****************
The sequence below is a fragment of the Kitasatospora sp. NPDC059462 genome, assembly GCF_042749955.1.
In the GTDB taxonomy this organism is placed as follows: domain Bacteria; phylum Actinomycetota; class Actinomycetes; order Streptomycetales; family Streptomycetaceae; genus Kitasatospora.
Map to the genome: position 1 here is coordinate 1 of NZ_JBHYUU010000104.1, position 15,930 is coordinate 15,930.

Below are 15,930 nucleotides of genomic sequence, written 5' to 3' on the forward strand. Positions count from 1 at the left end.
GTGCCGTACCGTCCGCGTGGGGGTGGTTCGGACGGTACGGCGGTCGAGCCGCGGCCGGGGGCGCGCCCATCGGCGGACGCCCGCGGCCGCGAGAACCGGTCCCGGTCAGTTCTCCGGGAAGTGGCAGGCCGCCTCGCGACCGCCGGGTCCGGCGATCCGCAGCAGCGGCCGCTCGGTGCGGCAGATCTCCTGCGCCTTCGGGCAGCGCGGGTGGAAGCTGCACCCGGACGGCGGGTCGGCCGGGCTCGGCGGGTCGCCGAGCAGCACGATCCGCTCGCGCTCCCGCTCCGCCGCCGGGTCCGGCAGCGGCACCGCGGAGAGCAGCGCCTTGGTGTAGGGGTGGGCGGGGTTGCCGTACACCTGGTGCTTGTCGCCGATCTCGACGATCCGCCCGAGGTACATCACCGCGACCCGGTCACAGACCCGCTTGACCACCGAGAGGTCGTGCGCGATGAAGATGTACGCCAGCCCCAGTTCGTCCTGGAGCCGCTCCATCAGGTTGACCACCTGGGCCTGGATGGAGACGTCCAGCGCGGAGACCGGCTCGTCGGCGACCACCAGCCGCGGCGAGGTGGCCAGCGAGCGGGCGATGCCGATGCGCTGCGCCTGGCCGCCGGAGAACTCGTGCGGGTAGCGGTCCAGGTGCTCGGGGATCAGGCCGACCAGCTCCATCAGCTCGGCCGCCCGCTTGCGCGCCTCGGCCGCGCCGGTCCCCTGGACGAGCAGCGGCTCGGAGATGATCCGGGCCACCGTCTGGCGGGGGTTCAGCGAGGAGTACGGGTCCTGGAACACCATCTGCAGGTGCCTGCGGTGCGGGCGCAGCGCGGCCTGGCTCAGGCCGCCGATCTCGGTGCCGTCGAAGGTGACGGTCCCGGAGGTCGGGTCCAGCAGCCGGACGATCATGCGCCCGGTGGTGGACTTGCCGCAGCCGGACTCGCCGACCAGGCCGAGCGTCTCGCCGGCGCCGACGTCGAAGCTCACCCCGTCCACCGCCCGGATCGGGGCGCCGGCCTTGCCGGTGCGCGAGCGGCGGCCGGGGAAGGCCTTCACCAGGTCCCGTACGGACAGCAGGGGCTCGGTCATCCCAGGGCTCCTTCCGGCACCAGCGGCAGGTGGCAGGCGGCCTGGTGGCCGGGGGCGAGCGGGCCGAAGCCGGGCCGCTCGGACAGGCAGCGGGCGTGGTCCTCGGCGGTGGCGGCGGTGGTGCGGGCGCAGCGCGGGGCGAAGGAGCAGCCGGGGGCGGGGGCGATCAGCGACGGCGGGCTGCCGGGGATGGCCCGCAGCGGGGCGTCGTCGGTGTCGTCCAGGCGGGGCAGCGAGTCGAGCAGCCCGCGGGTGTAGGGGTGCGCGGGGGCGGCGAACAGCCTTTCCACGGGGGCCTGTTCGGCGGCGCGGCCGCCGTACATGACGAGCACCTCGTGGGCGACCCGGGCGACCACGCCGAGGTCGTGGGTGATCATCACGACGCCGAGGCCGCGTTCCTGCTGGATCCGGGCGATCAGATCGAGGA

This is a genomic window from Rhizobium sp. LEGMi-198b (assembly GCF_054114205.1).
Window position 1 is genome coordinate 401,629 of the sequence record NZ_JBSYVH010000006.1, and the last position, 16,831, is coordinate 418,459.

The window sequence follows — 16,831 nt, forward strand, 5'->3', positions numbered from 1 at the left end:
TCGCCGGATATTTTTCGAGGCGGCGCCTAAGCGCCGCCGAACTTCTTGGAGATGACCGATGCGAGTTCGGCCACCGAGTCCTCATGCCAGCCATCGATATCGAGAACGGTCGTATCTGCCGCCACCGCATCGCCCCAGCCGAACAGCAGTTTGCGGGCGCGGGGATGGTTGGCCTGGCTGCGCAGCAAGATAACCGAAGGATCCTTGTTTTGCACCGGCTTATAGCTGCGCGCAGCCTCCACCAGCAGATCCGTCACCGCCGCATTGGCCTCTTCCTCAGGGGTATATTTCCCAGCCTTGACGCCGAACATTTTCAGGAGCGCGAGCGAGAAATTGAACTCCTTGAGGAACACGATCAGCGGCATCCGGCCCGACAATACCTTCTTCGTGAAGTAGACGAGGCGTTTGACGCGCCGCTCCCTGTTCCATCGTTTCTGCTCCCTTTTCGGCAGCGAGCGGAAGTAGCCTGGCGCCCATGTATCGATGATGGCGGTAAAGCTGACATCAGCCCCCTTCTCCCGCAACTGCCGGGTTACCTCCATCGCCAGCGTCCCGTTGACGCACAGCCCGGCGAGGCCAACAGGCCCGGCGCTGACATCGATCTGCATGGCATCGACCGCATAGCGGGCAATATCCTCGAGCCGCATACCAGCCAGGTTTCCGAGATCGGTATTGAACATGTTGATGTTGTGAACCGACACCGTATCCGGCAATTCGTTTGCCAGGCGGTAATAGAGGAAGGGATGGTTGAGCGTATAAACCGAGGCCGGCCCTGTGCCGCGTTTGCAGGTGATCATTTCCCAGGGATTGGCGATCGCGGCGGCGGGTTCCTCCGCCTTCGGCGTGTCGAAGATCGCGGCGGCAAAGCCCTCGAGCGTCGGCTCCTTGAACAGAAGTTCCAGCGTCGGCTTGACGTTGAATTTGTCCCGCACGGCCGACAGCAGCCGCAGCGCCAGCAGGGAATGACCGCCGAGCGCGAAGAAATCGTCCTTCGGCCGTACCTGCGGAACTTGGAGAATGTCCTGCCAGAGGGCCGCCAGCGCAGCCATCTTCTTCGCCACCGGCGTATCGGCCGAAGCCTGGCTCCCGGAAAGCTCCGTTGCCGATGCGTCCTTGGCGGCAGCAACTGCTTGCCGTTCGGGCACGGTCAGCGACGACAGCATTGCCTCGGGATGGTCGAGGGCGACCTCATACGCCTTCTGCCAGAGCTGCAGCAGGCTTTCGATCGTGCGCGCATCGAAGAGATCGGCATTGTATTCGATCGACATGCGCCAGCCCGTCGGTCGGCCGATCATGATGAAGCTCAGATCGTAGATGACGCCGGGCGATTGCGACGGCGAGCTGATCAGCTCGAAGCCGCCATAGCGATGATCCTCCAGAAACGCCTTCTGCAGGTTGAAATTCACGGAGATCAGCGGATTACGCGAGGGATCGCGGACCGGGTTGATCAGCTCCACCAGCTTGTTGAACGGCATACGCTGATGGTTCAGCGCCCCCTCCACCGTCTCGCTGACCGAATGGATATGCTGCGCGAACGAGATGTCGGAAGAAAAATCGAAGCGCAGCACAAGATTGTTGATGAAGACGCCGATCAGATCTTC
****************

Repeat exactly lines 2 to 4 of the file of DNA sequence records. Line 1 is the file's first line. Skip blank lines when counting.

In the GTDB taxonomy this organism is placed as follows: domain Bacteria; phylum Actinomycetota; class Actinomycetes; order Streptomycetales; family Streptomycetaceae; genus Kitasatospora.
Map to the genome: position 1 here is coordinate 1 of NZ_JBHYUU010000104.1, position 15,930 is coordinate 15,930.

Below are 15,930 nucleotides of genomic sequence, written 5' to 3' on the forward strand. Positions count from 1 at the left end.